What chemical can I put down a toilet to unclog it?

Written by steven symes
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What chemical can I put down a toilet to unclog it?
Many chemicals pose safety or health risks if poured into a toilet. (Jupiterimages/Polka Dot/Getty Images)

Chemicals and toilets normally do not mix very well, especially if you mix chemicals in the toilet. Household cleaners should not be used in a toilet unless they are specifically labelled for use in toilets. Use caution before using a chemical to unclog a toilet, since these chemicals can put you and others at risk.

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Read the Label

Before you pour a chemical down the toilet's drain, read the label thoroughly. If the label does not state specifically that the chemical is safe for use in a toilet, do not pour it into the toilet's drain. Some chemicals will react adversely with toilet cleaners, such as any bleach mixing with ammonia, leading to dangerous fumes being created, or even explosions that can crack the toilet and potentially injure you.

Other Clog Formulas

Some chemical toilet clog solutions exist, but do not use any that are designed for use in a regular drain. Other chemical clog cleaners will not sink to the location of the clog, but instead will sit toward the top of the drain and create an obstacle to any tool you wish to use on the clog later. For example, Drano makes a solution for slow toilets. The company cautions, though, that the product should not be used on a completely clogged toilet. The Drano solution also contains microorganisms that eat away any human waste build-up in the toilet's drain.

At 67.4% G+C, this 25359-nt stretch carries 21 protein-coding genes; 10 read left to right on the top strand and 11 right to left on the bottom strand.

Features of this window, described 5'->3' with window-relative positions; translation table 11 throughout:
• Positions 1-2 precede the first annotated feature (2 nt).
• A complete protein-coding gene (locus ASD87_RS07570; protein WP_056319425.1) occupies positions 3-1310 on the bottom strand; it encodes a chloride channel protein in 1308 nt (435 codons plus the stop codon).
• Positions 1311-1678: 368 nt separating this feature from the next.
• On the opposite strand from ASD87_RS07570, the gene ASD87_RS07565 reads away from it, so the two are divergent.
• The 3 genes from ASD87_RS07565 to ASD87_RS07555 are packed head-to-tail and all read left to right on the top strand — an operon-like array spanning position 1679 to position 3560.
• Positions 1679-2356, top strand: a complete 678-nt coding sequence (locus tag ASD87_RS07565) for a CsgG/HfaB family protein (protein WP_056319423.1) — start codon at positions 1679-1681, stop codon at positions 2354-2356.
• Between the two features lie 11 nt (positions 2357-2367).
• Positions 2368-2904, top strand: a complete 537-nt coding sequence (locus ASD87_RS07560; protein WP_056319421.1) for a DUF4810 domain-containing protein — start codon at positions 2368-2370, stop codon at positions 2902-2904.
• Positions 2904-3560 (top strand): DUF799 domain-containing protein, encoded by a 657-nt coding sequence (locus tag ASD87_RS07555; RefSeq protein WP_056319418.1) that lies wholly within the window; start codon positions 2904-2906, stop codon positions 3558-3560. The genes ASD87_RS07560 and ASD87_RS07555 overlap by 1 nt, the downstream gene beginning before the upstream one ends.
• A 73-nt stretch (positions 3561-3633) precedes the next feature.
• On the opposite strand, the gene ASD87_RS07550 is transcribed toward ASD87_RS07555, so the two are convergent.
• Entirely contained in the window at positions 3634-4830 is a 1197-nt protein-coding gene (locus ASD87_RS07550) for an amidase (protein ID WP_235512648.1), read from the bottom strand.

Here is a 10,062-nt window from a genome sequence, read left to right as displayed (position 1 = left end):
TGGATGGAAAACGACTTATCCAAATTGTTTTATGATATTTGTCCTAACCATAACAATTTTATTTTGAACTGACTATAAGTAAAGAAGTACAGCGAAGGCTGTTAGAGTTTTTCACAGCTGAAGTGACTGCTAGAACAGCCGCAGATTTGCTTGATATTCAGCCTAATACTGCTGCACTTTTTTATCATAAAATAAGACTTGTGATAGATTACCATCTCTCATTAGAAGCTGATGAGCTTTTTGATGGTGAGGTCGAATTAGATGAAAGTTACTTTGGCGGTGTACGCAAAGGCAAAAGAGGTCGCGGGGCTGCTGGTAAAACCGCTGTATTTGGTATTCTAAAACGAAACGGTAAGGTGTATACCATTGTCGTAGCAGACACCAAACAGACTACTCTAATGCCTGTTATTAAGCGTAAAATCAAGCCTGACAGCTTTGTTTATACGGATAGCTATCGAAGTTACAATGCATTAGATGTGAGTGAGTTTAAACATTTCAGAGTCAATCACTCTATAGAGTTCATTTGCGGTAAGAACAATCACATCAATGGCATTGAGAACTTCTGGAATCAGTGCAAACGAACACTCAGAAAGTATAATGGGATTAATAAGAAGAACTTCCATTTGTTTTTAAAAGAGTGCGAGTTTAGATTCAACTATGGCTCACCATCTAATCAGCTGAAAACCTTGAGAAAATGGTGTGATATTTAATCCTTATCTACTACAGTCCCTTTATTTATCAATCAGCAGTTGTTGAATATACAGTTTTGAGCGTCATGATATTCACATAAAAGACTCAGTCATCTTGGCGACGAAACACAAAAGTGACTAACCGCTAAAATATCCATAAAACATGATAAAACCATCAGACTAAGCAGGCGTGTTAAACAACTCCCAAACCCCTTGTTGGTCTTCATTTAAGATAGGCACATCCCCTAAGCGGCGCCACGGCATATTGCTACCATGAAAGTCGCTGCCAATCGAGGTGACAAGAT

Plunging and Snaking

Remember that any chemical you put down the toilet's drain limits your ability to plunge the toilet. Plunging will often splash water out of the toilet's bowl, meaning if caustic chemicals are in the water, you could be burnt by the chemicals and require medical attention. Snaking through chemicals also presents a challenge, since you will need to clean off the snake entirely before you can place it anywhere; otherwise, the chemicals could come in contact with your skin or other surfaces, such as the bathroom's flooring, that would be damaged by the chemicals.

Plumbers

Some toilet clogs will not come free unless you remove the toilet. Normally, removing a toilet does not present a challenge a homeowner cannot conquer, but with chemicals in the drain, you are taking a big risk. If you do call a plumber to your house to deal with the clog, the plumber may charge extra just because of the presence of hazardous chemicals.

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